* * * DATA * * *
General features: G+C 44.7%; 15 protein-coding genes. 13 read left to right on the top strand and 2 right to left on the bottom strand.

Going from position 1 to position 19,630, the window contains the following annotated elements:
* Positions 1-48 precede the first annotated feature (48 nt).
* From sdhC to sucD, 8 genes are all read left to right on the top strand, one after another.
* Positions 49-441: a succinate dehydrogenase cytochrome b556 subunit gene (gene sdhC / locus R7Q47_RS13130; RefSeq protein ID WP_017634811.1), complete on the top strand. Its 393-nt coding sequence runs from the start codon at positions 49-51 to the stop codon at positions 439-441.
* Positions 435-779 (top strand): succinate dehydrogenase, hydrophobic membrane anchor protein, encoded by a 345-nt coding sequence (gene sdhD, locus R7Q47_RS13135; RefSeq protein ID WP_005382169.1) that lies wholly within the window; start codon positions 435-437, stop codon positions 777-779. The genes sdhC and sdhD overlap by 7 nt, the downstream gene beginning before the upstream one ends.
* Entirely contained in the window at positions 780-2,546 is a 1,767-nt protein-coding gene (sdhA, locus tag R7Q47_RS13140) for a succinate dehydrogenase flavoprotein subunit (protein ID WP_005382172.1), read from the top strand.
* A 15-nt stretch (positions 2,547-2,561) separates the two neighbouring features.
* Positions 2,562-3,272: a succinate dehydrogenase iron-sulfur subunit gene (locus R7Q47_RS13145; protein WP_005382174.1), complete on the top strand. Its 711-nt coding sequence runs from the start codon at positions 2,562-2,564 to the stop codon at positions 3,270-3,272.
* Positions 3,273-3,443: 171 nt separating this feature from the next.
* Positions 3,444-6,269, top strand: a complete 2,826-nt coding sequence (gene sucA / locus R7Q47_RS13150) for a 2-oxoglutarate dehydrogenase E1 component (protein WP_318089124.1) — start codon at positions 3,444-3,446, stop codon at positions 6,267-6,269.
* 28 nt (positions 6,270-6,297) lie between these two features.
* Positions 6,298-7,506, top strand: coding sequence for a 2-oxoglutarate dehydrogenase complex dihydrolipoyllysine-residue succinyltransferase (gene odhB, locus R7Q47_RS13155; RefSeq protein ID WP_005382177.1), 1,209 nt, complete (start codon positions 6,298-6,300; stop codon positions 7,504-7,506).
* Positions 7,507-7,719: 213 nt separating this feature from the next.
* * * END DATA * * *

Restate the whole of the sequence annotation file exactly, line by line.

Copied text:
General features: G+C 44.7%; 15 protein-coding genes. 13 read left to right on the top strand and 2 right to left on the bottom strand.

Going from position 1 to position 19,630, the window contains the following annotated elements:
* Positions 1-48 precede the first annotated feature (48 nt).
* From sdhC to sucD, 8 genes are all read left to right on the top strand, one after another.
* Positions 49-441: a succinate dehydrogenase cytochrome b556 subunit gene (gene sdhC / locus R7Q47_RS13130; RefSeq protein ID WP_017634811.1), complete on the top strand. Its 393-nt coding sequence runs from the start codon at positions 49-51 to the stop codon at positions 439-441.
* Positions 435-779 (top strand): succinate dehydrogenase, hydrophobic membrane anchor protein, encoded by a 345-nt coding sequence (gene sdhD, locus R7Q47_RS13135; RefSeq protein ID WP_005382169.1) that lies wholly within the window; start codon positions 435-437, stop codon positions 777-779. The genes sdhC and sdhD overlap by 7 nt, the downstream gene beginning before the upstream one ends.
* Entirely contained in the window at positions 780-2,546 is a 1,767-nt protein-coding gene (sdhA, locus tag R7Q47_RS13140) for a succinate dehydrogenase flavoprotein subunit (protein ID WP_005382172.1), read from the top strand.
* A 15-nt stretch (positions 2,547-2,561) separates the two neighbouring features.
* Positions 2,562-3,272: a succinate dehydrogenase iron-sulfur subunit gene (locus R7Q47_RS13145; protein WP_005382174.1), complete on the top strand. Its 711-nt coding sequence runs from the start codon at positions 2,562-2,564 to the stop codon at positions 3,270-3,272.
* Positions 3,273-3,443: 171 nt separating this feature from the next.
* Positions 3,444-6,269, top strand: a complete 2,826-nt coding sequence (gene sucA / locus R7Q47_RS13150) for a 2-oxoglutarate dehydrogenase E1 component (protein WP_318089124.1) — start codon at positions 3,444-3,446, stop codon at positions 6,267-6,269.
* 28 nt (positions 6,270-6,297) lie between these two features.
* Positions 6,298-7,506, top strand: coding sequence for a 2-oxoglutarate dehydrogenase complex dihydrolipoyllysine-residue succinyltransferase (gene odhB, locus R7Q47_RS13155; RefSeq protein ID WP_005382177.1), 1,209 nt, complete (start codon positions 6,298-6,300; stop codon positions 7,504-7,506).
* Positions 7,507-7,719: 213 nt separating this feature from the next.